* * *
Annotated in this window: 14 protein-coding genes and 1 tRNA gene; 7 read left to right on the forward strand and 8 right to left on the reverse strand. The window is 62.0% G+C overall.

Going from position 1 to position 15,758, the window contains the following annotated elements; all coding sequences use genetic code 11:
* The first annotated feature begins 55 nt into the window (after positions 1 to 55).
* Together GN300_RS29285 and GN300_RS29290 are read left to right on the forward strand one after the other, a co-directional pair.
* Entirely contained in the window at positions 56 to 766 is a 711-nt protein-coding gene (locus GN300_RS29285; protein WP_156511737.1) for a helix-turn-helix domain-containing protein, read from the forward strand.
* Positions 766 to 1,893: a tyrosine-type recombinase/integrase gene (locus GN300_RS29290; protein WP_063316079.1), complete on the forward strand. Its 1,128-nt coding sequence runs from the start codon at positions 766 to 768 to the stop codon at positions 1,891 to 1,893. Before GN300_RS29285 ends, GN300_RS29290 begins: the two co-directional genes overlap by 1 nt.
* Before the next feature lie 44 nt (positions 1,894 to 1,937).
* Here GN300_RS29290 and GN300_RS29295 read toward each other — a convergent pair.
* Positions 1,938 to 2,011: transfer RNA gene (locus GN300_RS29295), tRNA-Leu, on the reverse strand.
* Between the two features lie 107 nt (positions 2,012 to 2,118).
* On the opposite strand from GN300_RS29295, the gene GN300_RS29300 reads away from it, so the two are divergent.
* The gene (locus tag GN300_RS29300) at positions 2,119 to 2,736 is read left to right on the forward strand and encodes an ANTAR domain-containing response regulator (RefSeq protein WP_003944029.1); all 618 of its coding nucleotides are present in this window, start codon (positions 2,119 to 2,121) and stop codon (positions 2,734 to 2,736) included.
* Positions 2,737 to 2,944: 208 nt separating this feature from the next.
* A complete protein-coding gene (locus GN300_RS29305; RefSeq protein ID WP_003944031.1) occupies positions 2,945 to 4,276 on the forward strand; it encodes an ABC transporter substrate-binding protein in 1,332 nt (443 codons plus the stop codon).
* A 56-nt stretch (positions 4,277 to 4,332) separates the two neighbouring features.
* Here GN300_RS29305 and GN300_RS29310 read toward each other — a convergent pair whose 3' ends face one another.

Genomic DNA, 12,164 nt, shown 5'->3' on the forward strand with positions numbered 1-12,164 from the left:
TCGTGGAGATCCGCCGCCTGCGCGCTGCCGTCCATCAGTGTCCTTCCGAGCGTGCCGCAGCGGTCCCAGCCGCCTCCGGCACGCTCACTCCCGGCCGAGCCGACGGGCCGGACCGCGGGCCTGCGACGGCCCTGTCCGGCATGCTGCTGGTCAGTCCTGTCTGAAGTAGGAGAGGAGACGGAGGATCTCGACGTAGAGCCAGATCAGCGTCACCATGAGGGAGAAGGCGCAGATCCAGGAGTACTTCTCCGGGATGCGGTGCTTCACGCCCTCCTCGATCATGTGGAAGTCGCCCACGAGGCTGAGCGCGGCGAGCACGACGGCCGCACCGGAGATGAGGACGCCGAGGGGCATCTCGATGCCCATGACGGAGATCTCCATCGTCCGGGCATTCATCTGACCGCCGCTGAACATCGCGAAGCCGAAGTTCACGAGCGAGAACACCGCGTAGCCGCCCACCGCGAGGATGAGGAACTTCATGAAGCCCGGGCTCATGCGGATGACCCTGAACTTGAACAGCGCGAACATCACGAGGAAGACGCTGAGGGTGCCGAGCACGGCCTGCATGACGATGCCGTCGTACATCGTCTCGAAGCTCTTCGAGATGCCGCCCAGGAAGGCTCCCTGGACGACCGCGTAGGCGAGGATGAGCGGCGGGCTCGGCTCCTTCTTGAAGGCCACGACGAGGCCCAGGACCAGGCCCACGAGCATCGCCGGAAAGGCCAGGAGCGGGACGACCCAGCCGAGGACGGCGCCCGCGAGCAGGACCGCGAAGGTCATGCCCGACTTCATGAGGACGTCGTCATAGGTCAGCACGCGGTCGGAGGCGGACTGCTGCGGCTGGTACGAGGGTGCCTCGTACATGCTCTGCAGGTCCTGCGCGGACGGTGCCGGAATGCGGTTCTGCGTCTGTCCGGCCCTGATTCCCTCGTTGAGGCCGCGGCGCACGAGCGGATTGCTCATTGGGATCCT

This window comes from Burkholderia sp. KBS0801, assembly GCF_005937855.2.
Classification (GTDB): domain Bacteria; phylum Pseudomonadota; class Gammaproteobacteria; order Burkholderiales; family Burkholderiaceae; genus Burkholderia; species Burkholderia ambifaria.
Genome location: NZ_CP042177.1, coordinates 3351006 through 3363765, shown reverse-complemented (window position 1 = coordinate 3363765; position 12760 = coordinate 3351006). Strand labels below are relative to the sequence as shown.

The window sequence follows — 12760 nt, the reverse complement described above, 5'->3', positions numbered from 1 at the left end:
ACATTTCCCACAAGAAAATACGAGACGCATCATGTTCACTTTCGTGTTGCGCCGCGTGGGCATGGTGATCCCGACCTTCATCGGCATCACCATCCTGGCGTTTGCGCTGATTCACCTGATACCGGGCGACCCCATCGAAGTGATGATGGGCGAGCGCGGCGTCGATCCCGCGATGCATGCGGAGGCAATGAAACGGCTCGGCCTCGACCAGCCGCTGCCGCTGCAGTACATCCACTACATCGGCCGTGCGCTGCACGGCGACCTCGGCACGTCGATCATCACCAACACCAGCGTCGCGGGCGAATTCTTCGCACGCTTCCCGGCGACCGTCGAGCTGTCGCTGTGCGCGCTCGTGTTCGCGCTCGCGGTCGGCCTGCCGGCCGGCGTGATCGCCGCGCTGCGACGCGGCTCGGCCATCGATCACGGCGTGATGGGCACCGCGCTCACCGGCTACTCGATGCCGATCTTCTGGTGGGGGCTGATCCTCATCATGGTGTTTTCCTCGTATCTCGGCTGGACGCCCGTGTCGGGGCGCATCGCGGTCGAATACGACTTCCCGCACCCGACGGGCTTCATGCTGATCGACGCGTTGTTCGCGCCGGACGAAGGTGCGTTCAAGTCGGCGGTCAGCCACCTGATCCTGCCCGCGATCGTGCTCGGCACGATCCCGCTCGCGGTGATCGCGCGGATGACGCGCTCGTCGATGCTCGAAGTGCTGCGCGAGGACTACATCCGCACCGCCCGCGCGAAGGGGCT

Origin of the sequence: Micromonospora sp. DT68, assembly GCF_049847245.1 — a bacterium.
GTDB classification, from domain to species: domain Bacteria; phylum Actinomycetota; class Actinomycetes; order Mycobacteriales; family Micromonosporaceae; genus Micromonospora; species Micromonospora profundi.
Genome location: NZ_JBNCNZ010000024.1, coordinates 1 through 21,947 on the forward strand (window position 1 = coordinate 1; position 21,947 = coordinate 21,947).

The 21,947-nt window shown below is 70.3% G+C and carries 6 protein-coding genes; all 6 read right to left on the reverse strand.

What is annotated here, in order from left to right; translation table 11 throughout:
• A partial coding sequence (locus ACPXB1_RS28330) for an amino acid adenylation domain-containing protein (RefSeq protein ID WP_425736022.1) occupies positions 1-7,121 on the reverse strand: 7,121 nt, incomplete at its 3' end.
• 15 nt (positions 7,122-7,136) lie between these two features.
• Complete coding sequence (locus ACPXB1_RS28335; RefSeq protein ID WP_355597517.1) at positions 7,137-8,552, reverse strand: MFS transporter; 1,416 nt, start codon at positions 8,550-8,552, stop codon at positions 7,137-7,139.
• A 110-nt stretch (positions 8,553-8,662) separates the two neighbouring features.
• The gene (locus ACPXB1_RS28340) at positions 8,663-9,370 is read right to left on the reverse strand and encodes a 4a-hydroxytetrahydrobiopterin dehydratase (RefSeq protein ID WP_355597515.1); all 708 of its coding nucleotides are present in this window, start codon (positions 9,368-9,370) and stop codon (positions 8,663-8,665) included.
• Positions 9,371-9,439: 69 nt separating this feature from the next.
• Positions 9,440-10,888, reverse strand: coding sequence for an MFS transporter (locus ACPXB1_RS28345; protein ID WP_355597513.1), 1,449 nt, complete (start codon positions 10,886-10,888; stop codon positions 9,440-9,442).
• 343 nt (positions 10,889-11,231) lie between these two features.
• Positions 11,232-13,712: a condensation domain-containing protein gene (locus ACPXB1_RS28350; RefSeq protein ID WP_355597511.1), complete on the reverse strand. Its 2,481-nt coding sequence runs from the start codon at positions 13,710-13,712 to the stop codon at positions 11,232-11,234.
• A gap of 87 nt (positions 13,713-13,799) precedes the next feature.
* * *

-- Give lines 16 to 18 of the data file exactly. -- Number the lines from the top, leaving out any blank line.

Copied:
* Here GN300_RS29305 and GN300_RS29310 read toward each other — a convergent pair whose 3' ends face one another.

Genomic DNA, 12,164 nt, shown 5'->3' on the forward strand with positions numbered 1-12,164 from the left:
TCGTGGAGATCCGCCGCCTGCGCGCTGCCGTCCATCAGTGTCCTTCCGAGCGTGCCGCAGCGGTCCCAGCCGCCTCCGGCACGCTCACTCCCGGCCGAGCCGACGGGCCGGACCGCGGGCCTGCGACGGCCCTGTCCGGCATGCTGCTGGTCAGTCCTGTCTGAAGTAGGAGAGGAGACGGAGGATCTCGACGTAGAGCCAGATCAGCGTCACCATGAGGGAGAAGGCGCAGATCCAGGAGTACTTCTCCGGGATGCGGTGCTTCACGCCCTCCTCGATCATGTGGAAGTCGCCCACGAGGCTGAGCGCGGCGAGCACGACGGCCGCACCGGAGATGAGGACGCCGAGGGGCATCTCGATGCCCATGACGGAGATCTCCATCGTCCGGGCATTCATCTGACCGCCGCTGAACATCGCGAAGCCGAAGTTCACGAGCGAGAACACCGCGTAGCCGCCCACCGCGAGGATGAGGAACTTCATGAAGCCCGGGCTCATGCGGATGACCCTGAACTTGAACAGCGCGAACATCACGAGGAAGACGCTGAGGGTGCCGAGCACGGCCTGCATGACGATGCCGTCGTACATCGTCTCGAAGCTCTTCGAGATGCCGCCCAGGAAGGCTCCCTGGACGACCGCGTAGGCGAGGATGAGCGGCGGGCTCGGCTCCTTCTTGAAGGCCACGACGAGGCCCAGGACCAGGCCCACGAGCATCGCCGGAAAGGCCAGGAGCGGGACGACCCAGCCGAGGACGGCGCCCGCGAGCAGGACCGCGAAGGTCATGCCCGACTTCATGAGGACGTCGTCATAGGTCAGCACGCGGTCGGAGGCGGACTGCTGCGGCTGGTACGAGGGTGCCTCGTACATGCTCTGCAGGTCCTGCGCGGACGGTGCCGGAATGCGGTTCTGCGTCTGTCCGGCCCTGATTCCCTCGTTGAGGCCGCGGCGCACGAGCGGATTGCTCATTGGGATCCT